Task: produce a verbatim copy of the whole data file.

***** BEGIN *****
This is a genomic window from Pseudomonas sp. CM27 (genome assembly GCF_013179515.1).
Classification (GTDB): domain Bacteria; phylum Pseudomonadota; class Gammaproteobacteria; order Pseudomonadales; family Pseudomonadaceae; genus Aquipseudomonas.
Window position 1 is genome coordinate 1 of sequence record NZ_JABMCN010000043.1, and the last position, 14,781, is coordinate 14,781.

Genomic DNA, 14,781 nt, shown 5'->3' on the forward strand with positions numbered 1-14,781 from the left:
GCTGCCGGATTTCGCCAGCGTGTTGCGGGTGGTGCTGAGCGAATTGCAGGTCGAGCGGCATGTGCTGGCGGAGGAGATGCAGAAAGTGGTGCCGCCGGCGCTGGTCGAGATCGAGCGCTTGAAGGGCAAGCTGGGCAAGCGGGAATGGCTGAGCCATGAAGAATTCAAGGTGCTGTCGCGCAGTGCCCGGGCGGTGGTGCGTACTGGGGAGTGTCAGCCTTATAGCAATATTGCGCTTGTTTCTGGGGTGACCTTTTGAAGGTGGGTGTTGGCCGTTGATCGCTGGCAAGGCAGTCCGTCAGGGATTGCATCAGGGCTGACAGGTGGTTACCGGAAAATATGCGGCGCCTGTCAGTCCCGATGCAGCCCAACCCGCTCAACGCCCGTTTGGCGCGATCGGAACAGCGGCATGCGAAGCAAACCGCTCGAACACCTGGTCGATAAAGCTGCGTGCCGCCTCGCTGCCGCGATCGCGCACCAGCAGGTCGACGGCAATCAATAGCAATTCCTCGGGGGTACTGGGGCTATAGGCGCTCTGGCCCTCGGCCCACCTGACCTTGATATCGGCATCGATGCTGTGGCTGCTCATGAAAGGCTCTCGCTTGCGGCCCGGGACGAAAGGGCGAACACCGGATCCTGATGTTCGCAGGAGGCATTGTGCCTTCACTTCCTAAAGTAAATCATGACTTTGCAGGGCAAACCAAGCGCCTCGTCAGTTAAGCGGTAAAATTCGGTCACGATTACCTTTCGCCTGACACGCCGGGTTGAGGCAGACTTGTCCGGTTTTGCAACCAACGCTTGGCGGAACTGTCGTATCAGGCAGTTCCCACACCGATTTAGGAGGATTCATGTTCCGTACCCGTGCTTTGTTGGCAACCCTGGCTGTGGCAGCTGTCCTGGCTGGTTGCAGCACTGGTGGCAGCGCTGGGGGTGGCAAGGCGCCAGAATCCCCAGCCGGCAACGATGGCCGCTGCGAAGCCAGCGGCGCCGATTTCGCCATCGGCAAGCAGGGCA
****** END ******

This is a genomic window from Pseudomonas sp. CM27 (genome assembly GCF_013179515.1).
Classification (GTDB): domain Bacteria; phylum Pseudomonadota; class Gammaproteobacteria; order Pseudomonadales; family Pseudomonadaceae; genus Aquipseudomonas.
Window position 1 is genome coordinate 1 of sequence record NZ_JABMCN010000043.1, and the last position, 14,781, is coordinate 14,781.

Genomic DNA, 14,781 nt, shown 5'->3' on the forward strand with positions numbered 1-14,781 from the left:
GCTGCCGGATTTCGCCAGCGTGTTGCGGGTGGTGCTGAGCGAATTGCAGGTCGAGCGGCATGTGCTGGCGGAGGAGATGCAGAAAGTGGTGCCGCCGGCGCTGGTCGAGATCGAGCGCTTGAAGGGCAAGCTGGGCAAGCGGGAATGGCTGAGCCATGAAGAATTCAAGGTGCTGTCGCGCAGTGCCCGGGCGGTGGTGCGTACTGGGGAGTGTCAGCCTTATAGCAATATTGCGCTTGTTTCTGGGGTGACCTTTTGAAGGTGGGTGTTGGCCGTTGATCGCTGGCAAGGCAGTCCGTCAGGGATTGCATCAGGGCTGACAGGTGGTTACCGGAAAATATGCGGCGCCTGTCAGTCCCGATGCAGCCCAACCCGCTCAACGCCCGTTTGGCGCGATCGGAACAGCGGCATGCGAAGCAAACCGCTCGAACACCTGGTCGATAAAGCTGCGTGCCGCCTCGCTGCCGCGATCGCGCACCAGCAGGTCGACGGCAATCAATAGCAATTCCTCGGGGGTACTGGGGCTATAGGCGCTCTGGCCCTCGGCCCACCTGACCTTGATATCGGCATCGATGCTGTGGCTGCTCATGAAAGGCTCTCGCTTGCGGCCCGGGACGAAAGGGCGAACACCGGATCCTGATGTTCGCAGGAGGCATTGTGCCTTCACTTCCTAAAGTAAATCATGACTTTGCAGGGCAAACCAAGCGCCTCGTCAGTTAAGCGGTAAAATTCGGTCACGATTACCTTTCGCCTGACACGCCGGGTTGAGGCAGACTTGTCCGGTTTTGCAACCAACGCTTGGCGGAACTGTCGTATCAGGCAGTTCCCACACCGATTTAGGAGGATTCATGTTCCGTACCCGTGCTTTGTTGGCAACCCTGGCTGTGGCAGCTGTCCTGGCTGGTTGCAGCACTGGTGGCAGCGCTGGGGGTGGCAAGGCGCCAGAATCCCCAGCCGGCAACGATGGCCGCTGCGAAGCCAGCGGCGCCGATTTCGCCATCGGCAAGCAGGGCA